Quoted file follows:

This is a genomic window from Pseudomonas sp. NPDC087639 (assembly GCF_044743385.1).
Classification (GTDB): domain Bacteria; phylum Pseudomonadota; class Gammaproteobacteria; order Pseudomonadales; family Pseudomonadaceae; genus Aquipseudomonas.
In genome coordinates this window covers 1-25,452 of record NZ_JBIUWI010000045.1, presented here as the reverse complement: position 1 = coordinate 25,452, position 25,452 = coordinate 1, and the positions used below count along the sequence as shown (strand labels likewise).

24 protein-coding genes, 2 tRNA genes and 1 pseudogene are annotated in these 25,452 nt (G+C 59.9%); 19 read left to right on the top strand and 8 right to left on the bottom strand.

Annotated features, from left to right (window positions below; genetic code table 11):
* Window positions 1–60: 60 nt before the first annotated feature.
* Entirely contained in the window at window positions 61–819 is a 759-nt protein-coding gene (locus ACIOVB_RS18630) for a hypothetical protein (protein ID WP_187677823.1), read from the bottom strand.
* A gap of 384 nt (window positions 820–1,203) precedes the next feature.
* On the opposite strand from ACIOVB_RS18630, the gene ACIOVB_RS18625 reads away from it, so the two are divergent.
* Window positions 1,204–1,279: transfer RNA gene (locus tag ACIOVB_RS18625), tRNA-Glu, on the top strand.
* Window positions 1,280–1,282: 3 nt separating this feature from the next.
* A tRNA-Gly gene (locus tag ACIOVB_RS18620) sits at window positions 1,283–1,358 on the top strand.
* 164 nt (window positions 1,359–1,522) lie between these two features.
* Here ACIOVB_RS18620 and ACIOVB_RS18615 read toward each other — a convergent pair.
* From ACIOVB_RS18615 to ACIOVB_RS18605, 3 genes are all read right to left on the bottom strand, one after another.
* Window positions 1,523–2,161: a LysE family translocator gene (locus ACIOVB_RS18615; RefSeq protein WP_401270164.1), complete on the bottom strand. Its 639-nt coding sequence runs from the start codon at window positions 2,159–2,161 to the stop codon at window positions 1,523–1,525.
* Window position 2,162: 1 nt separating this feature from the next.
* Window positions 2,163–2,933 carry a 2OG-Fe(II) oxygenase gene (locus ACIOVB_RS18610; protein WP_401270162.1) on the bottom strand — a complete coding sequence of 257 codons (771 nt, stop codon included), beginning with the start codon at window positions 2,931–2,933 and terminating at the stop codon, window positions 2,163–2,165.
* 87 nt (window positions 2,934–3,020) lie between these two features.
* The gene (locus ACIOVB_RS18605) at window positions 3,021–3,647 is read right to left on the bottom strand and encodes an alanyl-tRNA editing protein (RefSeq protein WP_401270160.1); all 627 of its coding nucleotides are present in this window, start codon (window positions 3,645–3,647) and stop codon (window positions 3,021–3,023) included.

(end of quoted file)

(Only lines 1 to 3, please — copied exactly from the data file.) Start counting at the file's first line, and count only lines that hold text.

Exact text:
This is a genomic window from Pseudomonas sp. NPDC087639 (assembly GCF_044743385.1).
Classification (GTDB): domain Bacteria; phylum Pseudomonadota; class Gammaproteobacteria; order Pseudomonadales; family Pseudomonadaceae; genus Aquipseudomonas.
In genome coordinates this window covers 1-25,452 of record NZ_JBIUWI010000045.1, presented here as the reverse complement: position 1 = coordinate 25,452, position 25,452 = coordinate 1, and the positions used below count along the sequence as shown (strand labels likewise).